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Pentecost 19 2020, Proper 23
Immanuel Lutheran Church, Hamilton, Ohio
Pastor Kevin Jud 
October 11, 2020
Isaiah 25:6-9, Philippians 4:4-13, Matthew 22:1-14

Sermons online: 
Text and Audio:         immanuelhamiltonchurch.com   click “sermons”
Text:                            pastorjud.org   
Audio:                         pastorjud.podbean.com 
itunes:                         bit.ly/pastorjud
Full Service Audio:    bit.ly/ImmanuelWorship

            Matthew 22:14 (ESV) 14 For many are called, but few are chosen.” [1]  This is the Gospel of the Lord??  Gospel means Good News and yet this does not sound like good news.  This sounds like a dire warning, which it is.  Today’s Gospel reading is a warning to the Jewish religious leaders and the people of Jesus’ time and the warning is still there for us today.  Many are called, but few are chosen.  You are left to wonder, “What about me?  Am I one of the chosen?”

This is an issue about God’s election of people to salvation and it begs the question, “Why are some saved and others not?” This question is called the Crux Theologorum, which is Latin for the cross of the theologian.  It is an impossibly difficult question.

            These three things are true about salvation.  First, Jesus died for the sins of all people therefore there is universal grace. Second, You are saved by grace alone. Third, Hell is real and people will go there.  We know from the Bible that these things are all true and yet it seems they contradict each other.  It does not make sense and we like things to make sense, and so some folks, in order to try to solve the Crux Theologorum, will just pick two of the three.

            Calvinists reject universal grace.  They teach that we are saved by grace alone, but they teach that Jesus died only for the elect, not for all people.  They teach that those whom God does not elect will go to hell.

            Synergists hold that salvation involves some sort of cooperation between God’s grace and our human freedom.  This is what Martin Luther rebelled against in the Roman Catholic Church and it is also present in many churches today that teach decision theology.  Synergists believe in universal grace; that Jesus died for all people, but they reject that you are saved by God’s grace alone.  They believe that people are saved partly because they have made a decision for Jesus, or because they have done the right good works.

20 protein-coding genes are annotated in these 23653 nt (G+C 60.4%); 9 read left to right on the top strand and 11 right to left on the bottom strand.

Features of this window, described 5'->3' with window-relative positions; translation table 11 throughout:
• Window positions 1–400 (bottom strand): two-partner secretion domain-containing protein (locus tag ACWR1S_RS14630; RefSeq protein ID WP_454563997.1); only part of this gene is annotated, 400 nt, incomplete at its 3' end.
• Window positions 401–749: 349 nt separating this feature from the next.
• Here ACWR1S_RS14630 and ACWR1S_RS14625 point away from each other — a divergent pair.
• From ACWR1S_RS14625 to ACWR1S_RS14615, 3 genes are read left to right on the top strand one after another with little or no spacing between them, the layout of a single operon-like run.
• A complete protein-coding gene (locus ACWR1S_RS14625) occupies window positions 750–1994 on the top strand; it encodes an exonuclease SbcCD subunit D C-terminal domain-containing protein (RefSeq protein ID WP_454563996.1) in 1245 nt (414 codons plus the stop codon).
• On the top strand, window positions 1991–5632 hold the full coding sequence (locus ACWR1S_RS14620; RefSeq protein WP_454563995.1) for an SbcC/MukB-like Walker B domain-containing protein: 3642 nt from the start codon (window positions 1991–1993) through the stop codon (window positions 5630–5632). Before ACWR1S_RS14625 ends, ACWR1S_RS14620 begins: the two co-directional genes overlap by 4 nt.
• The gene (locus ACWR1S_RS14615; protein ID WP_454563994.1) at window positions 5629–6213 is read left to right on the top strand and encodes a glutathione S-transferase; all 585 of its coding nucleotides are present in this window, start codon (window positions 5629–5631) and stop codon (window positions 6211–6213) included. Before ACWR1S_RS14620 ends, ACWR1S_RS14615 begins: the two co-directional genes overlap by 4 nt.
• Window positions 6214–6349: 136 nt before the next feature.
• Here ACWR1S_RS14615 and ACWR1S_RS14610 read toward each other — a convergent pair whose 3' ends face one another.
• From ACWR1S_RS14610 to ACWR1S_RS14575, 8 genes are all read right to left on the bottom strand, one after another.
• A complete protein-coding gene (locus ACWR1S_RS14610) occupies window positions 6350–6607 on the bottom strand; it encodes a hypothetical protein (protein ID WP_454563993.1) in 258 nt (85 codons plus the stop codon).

Many liberal churches, including many liberal Lutherans, reject hell.  They believe that Jesus died for all and we are saved by grace, but that no one is condemned.  They are becoming universalists.

            In order to make God make sense, Calvinists reject universal grace, synergists reject grace alone, liberal theologians reject hell.  We so much want to make God make sense, but we cannot. We do not get to change God’s teachings to fit our rationalizations.  God’s ways are not our ways. 

All three of these teachings are true even though it does not make sense to us.  Jesus died for all people.  You are saved by grace alone.  Hell is real and some people are going there.  The Bible teaches all three are true and we do not get to change the Bible’s teachings. 

            Why are some saved and others are not?  Calvinists say it is God’s choice to save some and condemn others. Synergists say that it is man’s choice to be saved or not.  Universalists teach that all are saved.  The Bible teaches, and Bible-believing Lutherans teach, that God saves and man condemns.  God chooses to save you.  People choose to condemn themselves by rejecting God’s grace; by rejecting Jesus as the Savior from sin.  So the Lutheran answer to the question, “Why are some saved but others not?” is an unsatisfying, “We don’t know.  God does not tell us.”

            The Gospel reading today is difficult.  In the first part Jesus is teaching against the religious leaders who have been invited to the wedding feast of the Lamb in His Kingdom, but they are not interested.  They reject the Father and the Son and because of that they are destroyed.

            Then the king invites everyone to His Son’s wedding feast, both the good and the bad, and the wedding hall is filled with guests.  But one guest is not wearing a wedding garment and is speechless when asked how he got in.  That man is tied up and thrown into the outer darkness.  For many are called, but few are chosen.

            What does it mean to be “not worthy”?  What does it mean to not have the wedding garment?  The parable teaches that to be “not worthy” is to dishonor and reject the king and the wedding feast for his son.  This parable is about Jesus.  To be “not worthy” is to oppose, hate and seek to destroy God’s Son.  To not have a wedding garment is to reject Jesus and His forgiveness.